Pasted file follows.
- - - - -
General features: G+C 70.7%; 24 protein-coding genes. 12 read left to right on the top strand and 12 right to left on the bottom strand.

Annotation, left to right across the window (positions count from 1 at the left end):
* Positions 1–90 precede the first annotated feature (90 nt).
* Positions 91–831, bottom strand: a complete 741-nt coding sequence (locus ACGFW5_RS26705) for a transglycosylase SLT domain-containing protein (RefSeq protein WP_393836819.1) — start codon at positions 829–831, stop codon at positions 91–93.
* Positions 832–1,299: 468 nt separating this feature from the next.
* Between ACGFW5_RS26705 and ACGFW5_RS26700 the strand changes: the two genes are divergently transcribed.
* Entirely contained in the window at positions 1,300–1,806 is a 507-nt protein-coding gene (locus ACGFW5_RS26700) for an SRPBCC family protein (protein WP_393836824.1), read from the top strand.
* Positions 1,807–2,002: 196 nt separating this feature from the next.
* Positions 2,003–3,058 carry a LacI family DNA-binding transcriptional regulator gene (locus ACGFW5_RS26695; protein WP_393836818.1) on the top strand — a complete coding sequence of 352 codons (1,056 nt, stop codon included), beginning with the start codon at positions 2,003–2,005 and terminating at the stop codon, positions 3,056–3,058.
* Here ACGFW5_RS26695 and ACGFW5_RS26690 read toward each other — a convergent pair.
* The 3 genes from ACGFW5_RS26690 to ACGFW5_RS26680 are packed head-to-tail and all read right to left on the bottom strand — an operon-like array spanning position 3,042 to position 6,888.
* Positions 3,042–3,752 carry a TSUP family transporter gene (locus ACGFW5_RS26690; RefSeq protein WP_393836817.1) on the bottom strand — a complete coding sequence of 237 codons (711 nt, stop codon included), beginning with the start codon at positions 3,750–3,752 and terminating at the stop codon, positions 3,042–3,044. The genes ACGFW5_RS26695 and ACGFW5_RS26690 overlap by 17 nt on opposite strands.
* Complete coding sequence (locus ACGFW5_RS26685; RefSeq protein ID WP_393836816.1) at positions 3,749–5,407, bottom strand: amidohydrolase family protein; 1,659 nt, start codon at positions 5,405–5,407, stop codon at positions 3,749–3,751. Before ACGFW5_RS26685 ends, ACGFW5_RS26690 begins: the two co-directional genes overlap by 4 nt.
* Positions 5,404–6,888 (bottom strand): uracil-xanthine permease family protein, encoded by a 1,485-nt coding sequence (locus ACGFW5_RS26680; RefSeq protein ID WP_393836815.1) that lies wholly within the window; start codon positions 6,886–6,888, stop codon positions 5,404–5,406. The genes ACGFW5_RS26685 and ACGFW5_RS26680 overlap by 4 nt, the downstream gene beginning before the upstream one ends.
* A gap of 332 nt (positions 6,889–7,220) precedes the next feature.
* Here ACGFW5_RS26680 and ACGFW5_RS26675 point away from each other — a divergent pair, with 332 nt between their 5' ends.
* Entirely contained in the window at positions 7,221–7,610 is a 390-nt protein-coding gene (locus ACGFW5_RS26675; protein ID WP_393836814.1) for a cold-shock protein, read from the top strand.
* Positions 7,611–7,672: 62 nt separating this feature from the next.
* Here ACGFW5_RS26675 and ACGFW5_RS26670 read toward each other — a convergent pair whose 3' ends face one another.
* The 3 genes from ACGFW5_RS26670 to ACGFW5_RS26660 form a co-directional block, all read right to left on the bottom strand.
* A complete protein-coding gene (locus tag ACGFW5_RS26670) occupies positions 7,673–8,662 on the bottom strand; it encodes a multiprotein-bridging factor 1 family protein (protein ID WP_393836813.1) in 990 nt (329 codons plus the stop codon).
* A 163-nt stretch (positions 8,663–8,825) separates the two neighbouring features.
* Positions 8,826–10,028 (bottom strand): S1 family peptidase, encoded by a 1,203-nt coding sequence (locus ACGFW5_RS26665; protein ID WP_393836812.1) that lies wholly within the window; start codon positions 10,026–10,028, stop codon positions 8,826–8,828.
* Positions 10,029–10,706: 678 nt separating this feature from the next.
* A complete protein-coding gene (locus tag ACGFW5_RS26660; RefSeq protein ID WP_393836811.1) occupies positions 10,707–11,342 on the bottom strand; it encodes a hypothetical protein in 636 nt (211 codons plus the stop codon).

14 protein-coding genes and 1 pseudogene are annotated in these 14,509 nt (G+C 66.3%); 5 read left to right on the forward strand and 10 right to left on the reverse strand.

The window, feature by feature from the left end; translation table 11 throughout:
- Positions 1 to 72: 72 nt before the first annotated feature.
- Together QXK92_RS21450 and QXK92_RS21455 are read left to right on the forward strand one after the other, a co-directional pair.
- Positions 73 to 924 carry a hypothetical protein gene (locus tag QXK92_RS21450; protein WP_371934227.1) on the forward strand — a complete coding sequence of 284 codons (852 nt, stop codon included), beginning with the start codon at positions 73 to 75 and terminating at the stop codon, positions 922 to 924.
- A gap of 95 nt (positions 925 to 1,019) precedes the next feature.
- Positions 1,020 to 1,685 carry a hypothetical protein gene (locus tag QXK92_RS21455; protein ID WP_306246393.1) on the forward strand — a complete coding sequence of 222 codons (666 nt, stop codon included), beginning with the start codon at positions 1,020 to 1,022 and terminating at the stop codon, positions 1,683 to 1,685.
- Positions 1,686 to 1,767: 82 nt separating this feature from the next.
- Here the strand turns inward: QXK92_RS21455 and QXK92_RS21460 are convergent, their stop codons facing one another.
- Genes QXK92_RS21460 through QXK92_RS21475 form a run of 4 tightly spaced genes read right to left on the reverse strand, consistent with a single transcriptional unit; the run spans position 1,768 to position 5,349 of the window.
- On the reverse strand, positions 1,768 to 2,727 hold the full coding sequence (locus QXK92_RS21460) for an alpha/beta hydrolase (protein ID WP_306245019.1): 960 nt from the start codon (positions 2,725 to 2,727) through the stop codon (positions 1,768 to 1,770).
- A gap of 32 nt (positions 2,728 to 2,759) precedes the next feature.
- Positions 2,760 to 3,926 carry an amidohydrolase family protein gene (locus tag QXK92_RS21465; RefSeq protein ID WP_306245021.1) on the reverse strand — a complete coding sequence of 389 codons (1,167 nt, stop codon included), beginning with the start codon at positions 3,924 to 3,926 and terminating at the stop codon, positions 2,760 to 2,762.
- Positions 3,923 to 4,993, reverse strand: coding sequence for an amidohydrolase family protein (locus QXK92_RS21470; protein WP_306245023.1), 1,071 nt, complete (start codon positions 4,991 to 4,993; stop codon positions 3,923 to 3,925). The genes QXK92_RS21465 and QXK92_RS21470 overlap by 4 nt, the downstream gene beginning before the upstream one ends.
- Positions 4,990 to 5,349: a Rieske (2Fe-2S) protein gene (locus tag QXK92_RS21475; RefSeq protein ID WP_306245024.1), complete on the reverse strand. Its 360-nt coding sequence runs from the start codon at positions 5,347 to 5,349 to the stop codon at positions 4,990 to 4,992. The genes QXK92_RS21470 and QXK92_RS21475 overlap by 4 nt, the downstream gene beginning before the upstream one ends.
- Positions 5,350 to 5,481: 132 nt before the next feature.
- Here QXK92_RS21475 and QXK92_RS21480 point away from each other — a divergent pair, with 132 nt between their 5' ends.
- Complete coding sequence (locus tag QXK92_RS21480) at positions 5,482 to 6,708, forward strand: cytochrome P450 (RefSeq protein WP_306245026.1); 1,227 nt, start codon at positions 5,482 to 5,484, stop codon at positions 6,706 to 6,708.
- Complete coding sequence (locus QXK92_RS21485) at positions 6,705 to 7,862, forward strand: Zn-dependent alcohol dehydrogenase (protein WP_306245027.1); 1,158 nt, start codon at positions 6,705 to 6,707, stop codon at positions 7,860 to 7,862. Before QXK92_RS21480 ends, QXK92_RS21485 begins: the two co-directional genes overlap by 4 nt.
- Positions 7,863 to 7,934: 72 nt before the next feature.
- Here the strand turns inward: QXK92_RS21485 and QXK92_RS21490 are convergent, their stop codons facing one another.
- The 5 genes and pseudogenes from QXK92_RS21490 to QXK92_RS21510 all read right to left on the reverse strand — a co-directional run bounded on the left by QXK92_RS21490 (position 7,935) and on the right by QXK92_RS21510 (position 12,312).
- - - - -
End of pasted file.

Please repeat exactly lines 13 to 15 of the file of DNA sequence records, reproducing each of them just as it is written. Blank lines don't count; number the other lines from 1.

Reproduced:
* Complete coding sequence (locus ACGFW5_RS26685; RefSeq protein ID WP_393836816.1) at positions 3,749–5,407, bottom strand: amidohydrolase family protein; 1,659 nt, start codon at positions 5,405–5,407, stop codon at positions 3,749–3,751. Before ACGFW5_RS26685 ends, ACGFW5_RS26690 begins: the two co-directional genes overlap by 4 nt.
* Positions 5,404–6,888 (bottom strand): uracil-xanthine permease family protein, encoded by a 1,485-nt coding sequence (locus ACGFW5_RS26680; RefSeq protein ID WP_393836815.1) that lies wholly within the window; start codon positions 6,886–6,888, stop codon positions 5,404–5,406. The genes ACGFW5_RS26685 and ACGFW5_RS26680 overlap by 4 nt, the downstream gene beginning before the upstream one ends.
* A gap of 332 nt (positions 6,889–7,220) precedes the next feature.